Christiana Zenner is Associate Professor of Theology, Science and Ethics in the Department of Theology at Fordham University, where she is affiliated faculty in Environmental Studies and American Studies. Her research into emerging and established fresh water ethics as well as Anthropocene conceptualizations intersects with ecological theory, religious ecologies, developments in the earth sciences, and the ecological turn in Catholic social teaching. In all of her work, she strives to grapple with the deep patterns—both conceptual and institutional—that shape perception of cultural-religious moralities and frames of ecological-ethical perception; to demonstrate rigorous and responsible multidisciplinary approaches to contemporary eco-social realities, especially those pertaining to fresh water justice and climate change; and to articulate constructive, anti-colonial, intersectional feminist ways forward. Professor Zenner is currently writing two scholarly monographs, titled "Beyond Laudato Si'" and "Anthropocenes: Sciences, Fictions, and Ethical Futures." Her prior book, Just Water: Theology, Ethics, and Global Fresh Water Crises (Orbis Books, second edition, 2018), is taught in venues ranging from the Transboundary Waters graduate program at Oregon State University to Yale University. In addition, she is co-editor of two volumes on sustainability and bioethics, and has published more than 18 peer-reviewed articles.
Courses that Dr. Zenner teaches at Fordham include: Human Nature After Darwin; Black Feminisms and Bioethics; Anthropocenes: Sciences, Fictions, and Ethical Futures; Ecological Ethics; and Theology and Contemporary Science.
Dr. Zenner lectures nationally and internationally on these topics and has provided analysis of contemporary topics in ecological ethics and religion and science in venues such as Public Radio International, the Bulletin of the Atomic Scientists, The New Republic, the Washington Post, TED-Ed, MSNBC, and others. She is headquartered at Fordham's Lincoln Center campus, in the heart of New York City.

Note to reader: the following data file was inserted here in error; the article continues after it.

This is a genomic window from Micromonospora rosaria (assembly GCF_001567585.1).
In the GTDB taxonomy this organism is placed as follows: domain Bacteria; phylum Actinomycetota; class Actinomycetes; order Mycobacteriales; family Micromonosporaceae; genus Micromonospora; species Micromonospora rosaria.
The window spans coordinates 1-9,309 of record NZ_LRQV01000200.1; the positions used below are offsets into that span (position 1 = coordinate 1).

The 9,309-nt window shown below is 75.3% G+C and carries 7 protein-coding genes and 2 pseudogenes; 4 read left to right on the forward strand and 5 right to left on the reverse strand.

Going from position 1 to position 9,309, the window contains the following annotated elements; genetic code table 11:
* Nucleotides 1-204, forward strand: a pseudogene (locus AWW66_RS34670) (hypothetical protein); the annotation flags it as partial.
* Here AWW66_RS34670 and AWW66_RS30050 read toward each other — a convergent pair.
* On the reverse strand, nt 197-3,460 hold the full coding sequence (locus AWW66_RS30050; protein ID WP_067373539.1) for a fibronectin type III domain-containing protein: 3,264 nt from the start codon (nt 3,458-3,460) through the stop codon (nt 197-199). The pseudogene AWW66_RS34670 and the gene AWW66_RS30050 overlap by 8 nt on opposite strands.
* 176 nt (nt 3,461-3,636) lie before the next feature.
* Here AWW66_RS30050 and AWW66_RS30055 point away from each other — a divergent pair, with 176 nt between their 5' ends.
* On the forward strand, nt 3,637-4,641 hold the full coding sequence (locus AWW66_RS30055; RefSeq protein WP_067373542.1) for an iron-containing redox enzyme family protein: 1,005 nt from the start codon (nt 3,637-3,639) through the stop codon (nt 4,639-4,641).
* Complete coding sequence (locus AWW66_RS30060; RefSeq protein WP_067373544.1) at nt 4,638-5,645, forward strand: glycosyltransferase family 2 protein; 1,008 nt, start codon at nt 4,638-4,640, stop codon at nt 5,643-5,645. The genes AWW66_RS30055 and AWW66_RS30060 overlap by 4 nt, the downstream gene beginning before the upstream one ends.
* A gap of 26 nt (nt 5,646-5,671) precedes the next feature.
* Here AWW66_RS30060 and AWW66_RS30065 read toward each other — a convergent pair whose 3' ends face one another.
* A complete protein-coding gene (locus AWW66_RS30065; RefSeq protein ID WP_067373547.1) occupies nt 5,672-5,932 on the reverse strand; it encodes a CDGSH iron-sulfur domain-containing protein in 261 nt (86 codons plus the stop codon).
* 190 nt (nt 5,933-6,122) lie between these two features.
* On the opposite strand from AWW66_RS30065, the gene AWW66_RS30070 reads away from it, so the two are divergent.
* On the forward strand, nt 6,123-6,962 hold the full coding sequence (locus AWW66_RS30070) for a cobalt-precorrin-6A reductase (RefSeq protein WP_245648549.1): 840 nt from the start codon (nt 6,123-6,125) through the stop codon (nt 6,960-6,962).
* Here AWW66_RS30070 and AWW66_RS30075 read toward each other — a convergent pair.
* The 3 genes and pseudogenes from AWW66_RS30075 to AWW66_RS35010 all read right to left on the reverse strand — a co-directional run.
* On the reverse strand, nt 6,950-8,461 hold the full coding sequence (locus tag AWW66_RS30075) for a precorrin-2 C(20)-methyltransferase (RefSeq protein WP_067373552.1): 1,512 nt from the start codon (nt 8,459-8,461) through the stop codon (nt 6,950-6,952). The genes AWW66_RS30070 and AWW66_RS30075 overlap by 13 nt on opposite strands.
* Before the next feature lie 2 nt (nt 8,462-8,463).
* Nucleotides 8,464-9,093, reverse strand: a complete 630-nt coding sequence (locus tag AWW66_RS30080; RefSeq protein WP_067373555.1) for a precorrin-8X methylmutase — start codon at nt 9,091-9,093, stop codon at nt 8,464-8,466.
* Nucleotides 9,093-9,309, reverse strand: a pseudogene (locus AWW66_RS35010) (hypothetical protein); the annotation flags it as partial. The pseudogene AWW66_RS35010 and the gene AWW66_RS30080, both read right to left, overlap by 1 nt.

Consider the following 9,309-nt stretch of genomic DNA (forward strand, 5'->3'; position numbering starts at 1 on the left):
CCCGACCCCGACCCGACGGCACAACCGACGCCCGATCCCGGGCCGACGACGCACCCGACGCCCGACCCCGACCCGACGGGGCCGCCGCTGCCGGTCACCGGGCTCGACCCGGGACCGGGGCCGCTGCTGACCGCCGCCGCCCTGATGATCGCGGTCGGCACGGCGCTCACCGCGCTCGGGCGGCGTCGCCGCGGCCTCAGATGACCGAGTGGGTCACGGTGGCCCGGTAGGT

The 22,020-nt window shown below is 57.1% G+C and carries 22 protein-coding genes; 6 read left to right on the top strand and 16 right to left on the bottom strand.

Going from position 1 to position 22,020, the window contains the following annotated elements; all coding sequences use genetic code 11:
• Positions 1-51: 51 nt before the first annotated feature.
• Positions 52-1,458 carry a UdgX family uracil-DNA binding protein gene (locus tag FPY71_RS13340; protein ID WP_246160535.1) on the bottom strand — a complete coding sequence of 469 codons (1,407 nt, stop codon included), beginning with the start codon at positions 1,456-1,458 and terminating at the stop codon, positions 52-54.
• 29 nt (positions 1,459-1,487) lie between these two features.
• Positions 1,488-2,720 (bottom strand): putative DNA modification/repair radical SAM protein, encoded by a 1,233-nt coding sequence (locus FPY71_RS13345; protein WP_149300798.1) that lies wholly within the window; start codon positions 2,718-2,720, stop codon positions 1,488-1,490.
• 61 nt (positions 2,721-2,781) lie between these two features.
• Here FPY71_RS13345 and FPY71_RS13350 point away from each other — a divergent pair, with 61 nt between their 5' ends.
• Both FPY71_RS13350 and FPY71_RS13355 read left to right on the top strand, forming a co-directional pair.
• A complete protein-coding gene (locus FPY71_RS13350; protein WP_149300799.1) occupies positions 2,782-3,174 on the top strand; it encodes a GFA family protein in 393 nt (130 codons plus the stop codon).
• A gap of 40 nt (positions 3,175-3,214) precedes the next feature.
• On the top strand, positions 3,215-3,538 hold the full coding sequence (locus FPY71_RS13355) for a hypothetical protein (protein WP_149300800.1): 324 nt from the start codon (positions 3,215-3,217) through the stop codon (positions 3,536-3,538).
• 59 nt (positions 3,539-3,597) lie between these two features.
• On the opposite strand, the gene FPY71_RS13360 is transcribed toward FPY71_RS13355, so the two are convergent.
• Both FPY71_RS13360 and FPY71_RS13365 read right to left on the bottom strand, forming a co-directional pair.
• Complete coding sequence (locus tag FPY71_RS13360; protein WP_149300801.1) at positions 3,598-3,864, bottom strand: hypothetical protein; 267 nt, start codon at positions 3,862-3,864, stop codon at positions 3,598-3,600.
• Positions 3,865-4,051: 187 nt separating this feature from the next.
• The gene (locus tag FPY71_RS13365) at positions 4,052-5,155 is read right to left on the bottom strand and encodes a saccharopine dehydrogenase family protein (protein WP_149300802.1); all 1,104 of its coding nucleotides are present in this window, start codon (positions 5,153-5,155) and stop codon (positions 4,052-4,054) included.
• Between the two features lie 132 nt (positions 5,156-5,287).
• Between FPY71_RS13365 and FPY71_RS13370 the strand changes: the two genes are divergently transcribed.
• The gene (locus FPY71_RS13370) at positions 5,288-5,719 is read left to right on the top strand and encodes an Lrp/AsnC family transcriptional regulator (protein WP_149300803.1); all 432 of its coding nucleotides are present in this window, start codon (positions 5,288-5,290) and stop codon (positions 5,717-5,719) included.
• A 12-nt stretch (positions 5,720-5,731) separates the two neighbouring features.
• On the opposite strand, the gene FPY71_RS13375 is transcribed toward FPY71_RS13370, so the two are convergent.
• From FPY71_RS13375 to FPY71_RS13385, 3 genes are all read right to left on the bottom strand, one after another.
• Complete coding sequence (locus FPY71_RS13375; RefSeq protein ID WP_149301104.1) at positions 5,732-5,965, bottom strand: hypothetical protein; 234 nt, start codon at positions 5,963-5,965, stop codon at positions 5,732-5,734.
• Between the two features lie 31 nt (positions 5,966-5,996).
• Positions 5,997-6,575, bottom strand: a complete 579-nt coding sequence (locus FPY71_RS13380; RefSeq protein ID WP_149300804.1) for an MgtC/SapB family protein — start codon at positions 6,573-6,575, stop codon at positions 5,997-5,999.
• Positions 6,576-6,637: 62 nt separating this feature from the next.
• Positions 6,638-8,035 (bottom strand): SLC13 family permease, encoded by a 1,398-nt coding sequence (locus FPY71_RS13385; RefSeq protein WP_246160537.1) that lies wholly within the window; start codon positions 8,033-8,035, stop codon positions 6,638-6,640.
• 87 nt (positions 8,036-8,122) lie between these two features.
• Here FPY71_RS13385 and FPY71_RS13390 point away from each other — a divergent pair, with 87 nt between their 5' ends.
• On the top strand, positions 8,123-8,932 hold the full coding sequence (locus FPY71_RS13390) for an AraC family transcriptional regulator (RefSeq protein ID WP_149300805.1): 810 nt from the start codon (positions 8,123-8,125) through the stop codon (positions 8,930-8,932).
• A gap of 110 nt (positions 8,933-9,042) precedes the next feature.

BA, Stanford University (Human Biology, 2001)
MAR, Yale Divinity School (Ethics, 2005; summa cum laude and recipient of the high scholarship award)
PhD, Yale University (Religious Studies, 2011; with distinction)
Fresh water values and ethics; religious ecological ethics at the intersection of ecological theory and developments in the earth sciences; anti-colonial ecofeminism, Laudato Si’, and the ecological turn in Catholic social teaching; feminist science studies and comparative religious responses to Darwin and evolutionary theory.
Just Water: Theology, Ethics, and Global Fresh Water Crises (Orbis Books, 2018; first edition, 2014).
"Valuing Fresh Waters." 5,000-word survey and opinion article. Wiley Interdisciplinary Reviews: WATER, forthcoming 2018.
"Commentary on Laudato Si'." 18,000-word commentary on the encyclical Laudato Si': On Care for Our Common Home. Chapter 20 in Kenneth Himes, ed., Modern Catholic Social Teaching: Commentaries and Interpretations (Georgetown University Press, 2018).
"Hydrology, Theology, and Laudato Si'." Theological Studies, vol. 77, no. 2 (2016): 416-435.
“Troubling Waters: the Jordan River between Religious Imagination and Environmental Degradation.” Journal of Environmental Studies and Sciences, vol. 3, no. 2 (2013): 109-119.
“Water Ethics on a Human-Dominated Planet: Rationality, Context, and Values in Global Governance.” 4,000-word literature review and analysis, co-authored with Jeremy J. Schmidt (Harvard University). Wiley Interdisciplinary Reviews: WATER, Vol. 1 (6), November/December 2014: 533-547.